There are several ways to make bank transfer payments, and one option that continues to grow in popularity is Open Banking. Not only is Open Banking convenient and easy to use, it involved significantly lower transaction fees, making it the most cost-effective method. In this article, we delve deeper into why Open Banking is Cheaper.
Open Banking vs Card Payments
Traditional card transactions have to pass through a chain of several parties including a payment gateway, acquirer, and processor, before the funds are cleared. This process means that it can take several days before the transaction is settled and this delay can end up causing cash flow problems in some cases.
Open Banking uses A2A (account-to-account) payments which completely bypass this chain of intermediaries. Whilst A2A payments have been around for a while, the combination of new payment rails and a shift in consumer behaviour due to the COVID-19 pandemic started a resurgence of this form of payment.
A2A Payment Rails
Payment rails are the networks that allow the movement of funds between accounts. Rather than having a single standardised payment rail that is used globally, countries are responsible for setting up their own. The past decade has seen significant growth in the number of banks investing in payment rails to improve competition within the industry, reduce fraud and increase real-time payment abilities for greater control and to negate payment delays.
The importance of Open Banking for A2A Payments and reducing costs
Previously, A2A payments were not able to compete against other payment methods such as cards. This was mainly due to the fact people had to log into their bank accounts every time a payment was made and in some cases involved long authorisation processes. This lack of ease made using cards the simplest and most convenient option, however, this is no longer the case. Open Banking has helped transform A2A payments to become the perfect way to streamline the payment process.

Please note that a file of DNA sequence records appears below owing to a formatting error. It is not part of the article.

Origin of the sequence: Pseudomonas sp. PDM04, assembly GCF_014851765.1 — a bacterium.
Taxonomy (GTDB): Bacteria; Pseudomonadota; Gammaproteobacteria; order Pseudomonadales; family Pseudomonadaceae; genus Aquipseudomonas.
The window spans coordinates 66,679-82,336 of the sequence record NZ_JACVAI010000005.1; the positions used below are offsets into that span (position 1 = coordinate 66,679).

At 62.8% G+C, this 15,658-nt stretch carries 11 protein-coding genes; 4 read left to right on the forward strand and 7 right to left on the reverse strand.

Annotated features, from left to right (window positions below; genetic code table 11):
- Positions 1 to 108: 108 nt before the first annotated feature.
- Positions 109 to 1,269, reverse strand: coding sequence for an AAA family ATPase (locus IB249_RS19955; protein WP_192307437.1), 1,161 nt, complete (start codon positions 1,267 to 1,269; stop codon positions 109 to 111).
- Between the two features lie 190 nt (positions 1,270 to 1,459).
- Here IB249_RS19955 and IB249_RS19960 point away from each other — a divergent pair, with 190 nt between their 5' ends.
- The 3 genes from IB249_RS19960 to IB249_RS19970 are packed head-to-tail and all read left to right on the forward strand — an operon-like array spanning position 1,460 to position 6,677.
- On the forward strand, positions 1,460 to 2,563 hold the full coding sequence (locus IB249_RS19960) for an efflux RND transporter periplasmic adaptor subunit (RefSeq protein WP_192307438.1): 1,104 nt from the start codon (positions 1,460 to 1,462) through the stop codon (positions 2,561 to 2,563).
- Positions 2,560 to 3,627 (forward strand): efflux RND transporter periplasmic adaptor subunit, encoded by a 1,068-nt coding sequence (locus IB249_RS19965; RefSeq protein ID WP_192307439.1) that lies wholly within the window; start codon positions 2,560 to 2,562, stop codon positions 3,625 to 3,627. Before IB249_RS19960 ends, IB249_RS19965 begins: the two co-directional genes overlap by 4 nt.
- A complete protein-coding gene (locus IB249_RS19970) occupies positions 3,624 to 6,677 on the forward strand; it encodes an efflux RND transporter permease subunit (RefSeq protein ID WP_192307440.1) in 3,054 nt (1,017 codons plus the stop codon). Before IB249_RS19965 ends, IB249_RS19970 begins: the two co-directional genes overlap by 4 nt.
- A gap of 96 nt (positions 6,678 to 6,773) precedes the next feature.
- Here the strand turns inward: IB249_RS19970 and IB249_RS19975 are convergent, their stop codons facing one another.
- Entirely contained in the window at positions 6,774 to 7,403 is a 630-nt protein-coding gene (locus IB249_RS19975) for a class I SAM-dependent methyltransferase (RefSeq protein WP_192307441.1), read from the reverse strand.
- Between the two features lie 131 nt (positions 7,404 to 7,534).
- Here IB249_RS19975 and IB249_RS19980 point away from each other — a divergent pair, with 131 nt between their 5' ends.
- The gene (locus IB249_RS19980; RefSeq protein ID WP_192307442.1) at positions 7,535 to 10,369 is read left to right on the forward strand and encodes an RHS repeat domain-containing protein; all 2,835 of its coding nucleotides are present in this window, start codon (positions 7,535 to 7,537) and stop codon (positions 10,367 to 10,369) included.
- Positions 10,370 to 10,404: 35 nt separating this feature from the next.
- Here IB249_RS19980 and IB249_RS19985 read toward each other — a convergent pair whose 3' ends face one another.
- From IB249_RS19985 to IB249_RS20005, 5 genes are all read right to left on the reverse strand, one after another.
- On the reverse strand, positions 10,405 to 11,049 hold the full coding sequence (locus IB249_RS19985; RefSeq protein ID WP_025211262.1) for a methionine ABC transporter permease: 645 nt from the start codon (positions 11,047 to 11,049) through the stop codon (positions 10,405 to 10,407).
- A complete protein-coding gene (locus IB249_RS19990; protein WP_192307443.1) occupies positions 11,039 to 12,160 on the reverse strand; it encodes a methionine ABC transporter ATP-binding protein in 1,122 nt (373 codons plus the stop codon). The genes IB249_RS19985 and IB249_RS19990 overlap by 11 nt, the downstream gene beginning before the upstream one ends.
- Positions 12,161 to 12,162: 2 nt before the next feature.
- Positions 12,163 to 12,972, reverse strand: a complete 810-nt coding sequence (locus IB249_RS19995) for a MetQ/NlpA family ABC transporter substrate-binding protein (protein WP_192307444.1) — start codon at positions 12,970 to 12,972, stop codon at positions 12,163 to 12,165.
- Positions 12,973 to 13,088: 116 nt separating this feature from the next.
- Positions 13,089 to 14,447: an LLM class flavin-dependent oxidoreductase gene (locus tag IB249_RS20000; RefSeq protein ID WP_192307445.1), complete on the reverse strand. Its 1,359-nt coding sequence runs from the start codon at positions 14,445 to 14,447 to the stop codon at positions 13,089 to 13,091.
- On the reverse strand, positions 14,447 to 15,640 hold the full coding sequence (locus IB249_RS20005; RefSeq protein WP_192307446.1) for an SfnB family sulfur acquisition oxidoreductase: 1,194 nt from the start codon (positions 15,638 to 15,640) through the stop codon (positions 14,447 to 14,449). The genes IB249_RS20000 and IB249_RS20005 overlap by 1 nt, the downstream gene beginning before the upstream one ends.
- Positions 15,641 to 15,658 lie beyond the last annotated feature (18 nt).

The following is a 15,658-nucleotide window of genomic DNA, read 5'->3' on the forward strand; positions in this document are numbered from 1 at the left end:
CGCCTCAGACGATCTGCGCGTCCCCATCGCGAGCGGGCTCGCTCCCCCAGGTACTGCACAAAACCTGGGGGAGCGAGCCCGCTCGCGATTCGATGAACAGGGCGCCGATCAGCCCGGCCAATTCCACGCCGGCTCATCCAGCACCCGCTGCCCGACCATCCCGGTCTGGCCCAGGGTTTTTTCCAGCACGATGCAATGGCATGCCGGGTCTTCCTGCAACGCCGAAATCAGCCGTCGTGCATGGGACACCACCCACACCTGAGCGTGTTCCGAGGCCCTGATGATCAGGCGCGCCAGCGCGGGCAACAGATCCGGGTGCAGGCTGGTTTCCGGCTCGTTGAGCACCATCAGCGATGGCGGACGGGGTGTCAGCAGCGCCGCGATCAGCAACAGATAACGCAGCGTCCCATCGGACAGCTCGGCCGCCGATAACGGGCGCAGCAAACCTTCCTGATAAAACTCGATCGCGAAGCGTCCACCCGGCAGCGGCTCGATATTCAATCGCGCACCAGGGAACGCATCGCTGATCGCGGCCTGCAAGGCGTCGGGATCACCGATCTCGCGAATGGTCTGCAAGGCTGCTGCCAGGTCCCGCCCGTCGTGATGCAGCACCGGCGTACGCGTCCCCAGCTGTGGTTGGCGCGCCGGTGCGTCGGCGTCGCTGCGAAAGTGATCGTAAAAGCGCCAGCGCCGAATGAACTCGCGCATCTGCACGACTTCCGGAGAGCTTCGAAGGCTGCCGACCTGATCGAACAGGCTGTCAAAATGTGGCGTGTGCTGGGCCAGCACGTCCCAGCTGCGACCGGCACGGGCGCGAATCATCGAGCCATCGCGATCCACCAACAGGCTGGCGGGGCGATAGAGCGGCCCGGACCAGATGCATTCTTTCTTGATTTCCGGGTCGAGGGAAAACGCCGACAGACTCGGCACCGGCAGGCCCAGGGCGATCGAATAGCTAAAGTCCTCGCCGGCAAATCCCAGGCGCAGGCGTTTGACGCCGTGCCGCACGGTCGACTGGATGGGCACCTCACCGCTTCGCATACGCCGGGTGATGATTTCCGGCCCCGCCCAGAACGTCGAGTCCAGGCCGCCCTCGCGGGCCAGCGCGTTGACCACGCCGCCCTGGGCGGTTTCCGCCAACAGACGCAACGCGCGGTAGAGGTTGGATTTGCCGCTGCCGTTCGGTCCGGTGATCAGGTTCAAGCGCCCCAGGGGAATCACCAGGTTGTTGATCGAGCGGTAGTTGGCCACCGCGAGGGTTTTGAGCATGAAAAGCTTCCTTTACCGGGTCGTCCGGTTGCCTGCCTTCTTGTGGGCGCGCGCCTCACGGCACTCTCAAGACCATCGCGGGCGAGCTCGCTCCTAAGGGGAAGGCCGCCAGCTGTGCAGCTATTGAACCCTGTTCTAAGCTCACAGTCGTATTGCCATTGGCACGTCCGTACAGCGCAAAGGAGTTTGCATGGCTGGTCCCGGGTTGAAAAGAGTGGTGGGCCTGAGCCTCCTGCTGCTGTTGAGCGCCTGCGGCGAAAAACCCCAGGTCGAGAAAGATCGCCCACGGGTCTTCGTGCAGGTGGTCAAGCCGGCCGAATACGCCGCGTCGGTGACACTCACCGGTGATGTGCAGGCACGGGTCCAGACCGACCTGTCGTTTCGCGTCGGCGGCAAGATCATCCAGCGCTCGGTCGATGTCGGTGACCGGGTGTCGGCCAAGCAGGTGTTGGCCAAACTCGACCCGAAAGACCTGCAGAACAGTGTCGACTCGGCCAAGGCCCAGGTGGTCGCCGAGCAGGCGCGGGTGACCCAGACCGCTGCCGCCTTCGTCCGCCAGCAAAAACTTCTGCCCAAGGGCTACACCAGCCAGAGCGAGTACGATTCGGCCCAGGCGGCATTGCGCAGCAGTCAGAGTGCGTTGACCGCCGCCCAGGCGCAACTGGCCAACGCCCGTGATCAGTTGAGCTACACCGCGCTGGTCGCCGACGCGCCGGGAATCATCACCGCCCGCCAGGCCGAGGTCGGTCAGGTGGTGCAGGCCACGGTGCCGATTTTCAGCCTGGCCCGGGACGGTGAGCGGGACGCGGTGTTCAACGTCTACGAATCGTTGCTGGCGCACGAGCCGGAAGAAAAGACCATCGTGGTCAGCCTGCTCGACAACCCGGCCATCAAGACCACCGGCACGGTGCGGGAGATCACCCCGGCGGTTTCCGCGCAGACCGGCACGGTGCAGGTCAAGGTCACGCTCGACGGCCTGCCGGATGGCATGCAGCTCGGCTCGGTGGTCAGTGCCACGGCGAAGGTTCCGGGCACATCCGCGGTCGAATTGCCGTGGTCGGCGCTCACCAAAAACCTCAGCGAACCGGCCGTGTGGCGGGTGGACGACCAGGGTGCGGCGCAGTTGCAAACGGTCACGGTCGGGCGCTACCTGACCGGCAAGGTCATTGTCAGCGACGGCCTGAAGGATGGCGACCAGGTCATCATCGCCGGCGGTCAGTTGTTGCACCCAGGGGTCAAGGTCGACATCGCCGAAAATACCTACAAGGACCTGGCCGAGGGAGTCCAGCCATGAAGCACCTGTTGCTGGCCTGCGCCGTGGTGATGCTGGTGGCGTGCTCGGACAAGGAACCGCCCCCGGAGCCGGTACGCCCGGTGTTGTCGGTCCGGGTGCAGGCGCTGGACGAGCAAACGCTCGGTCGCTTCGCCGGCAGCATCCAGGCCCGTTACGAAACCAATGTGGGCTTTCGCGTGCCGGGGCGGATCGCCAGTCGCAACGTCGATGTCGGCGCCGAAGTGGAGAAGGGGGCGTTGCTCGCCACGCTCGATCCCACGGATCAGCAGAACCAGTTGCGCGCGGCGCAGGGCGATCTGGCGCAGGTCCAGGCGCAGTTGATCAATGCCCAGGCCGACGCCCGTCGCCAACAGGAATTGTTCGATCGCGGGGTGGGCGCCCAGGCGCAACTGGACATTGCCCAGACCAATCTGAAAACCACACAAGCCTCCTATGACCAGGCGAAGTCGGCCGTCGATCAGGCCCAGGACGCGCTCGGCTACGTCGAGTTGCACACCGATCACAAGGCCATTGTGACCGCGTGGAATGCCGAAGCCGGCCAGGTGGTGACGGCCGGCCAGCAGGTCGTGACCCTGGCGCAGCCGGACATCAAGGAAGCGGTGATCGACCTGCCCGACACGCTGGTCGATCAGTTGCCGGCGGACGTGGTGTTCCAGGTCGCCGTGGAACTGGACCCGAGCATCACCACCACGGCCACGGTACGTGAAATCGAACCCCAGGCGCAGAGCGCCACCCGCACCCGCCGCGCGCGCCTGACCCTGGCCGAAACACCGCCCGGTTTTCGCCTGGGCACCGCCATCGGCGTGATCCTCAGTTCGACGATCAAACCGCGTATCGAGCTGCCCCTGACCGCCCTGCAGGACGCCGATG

Open banking uses APIs (application programming interfaces) to connect banks with third-party providers, enabling the fast movement of funds without the need for all the intermediaries involved with card payments. With the payer’s expressed permission money can simply be moved from one account to another with unparalleled speed and ease, without the unnecessary costs involved in the traditional card methods.
Less Admin Time results in lower costs
What makes Open Banking a cheaper alternative is not just the lower transaction fees. The fact that Open Banking payments are easier and more convenient means significantly less administrative time, lowering business costs even further.
Real-time payment processing
You can view real-time payment statuses, allowing you to track the status of a payment as it is made. This gives you greater visibility and control over your payment processes.
No payment chasing
With traditional payment methods, businesses often have to spend time and resources chasing payments from customers. But with Open Banking payments are made directly from the customer’s bank account, reducing the need for payment chasing and follow-up. A great time and money saver!
Businesses currently may not be aware of how much card payment services are costing them. These costs may seem inevitable and part of running a business however, card payment fees can end up taking a significant chunk of revenue which can be avoided by opting for lower-cost methods such as Open Banking. Transaction fees do not need to be extortionate and businesses need to embrace the cost-saving possibilities involved with Open Banking. The lower fees along with the savings made through fewer administrative tasks and time wasted on chasing payments, make Open Banking significantly cheaper.
TrustistTransfer utilises Open Banking bank transfers for payments, meaning transaction fees are lower. In fact, fees range from 0.29% – 0.39% compared to the typical 1.5%-3.5% charged by other providers. Not only are the transaction fees lower, the payments are time-saving and more secure, saving businesses more money in the long run as they do not have to spend as long processing payments or chasing up when payments fail.